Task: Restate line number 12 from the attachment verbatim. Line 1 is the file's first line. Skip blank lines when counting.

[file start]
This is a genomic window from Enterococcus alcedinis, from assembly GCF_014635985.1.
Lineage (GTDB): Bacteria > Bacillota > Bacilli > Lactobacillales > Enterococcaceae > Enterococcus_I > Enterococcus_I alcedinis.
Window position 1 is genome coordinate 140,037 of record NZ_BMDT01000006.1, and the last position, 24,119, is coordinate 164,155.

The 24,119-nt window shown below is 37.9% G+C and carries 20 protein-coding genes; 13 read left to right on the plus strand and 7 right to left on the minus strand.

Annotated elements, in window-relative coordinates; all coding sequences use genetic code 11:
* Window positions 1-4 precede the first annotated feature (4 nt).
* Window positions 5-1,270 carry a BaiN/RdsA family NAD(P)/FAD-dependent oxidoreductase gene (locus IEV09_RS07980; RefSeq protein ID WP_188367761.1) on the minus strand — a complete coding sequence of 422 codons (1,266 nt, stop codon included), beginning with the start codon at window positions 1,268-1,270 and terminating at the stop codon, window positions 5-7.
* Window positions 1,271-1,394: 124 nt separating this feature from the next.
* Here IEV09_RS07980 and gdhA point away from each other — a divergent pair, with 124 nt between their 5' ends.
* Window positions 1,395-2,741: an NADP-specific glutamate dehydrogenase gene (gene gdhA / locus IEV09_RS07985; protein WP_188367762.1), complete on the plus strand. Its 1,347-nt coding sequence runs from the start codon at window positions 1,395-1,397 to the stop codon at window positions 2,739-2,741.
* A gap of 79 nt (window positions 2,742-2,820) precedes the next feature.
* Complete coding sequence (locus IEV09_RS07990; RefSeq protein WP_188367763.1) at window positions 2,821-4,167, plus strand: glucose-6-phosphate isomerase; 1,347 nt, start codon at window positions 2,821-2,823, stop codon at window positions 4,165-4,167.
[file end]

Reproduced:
* Complete coding sequence (locus IEV09_RS07990; RefSeq protein WP_188367763.1) at window positions 2,821-4,167, plus strand: glucose-6-phosphate isomerase; 1,347 nt, start codon at window positions 2,821-2,823, stop codon at window positions 4,165-4,167.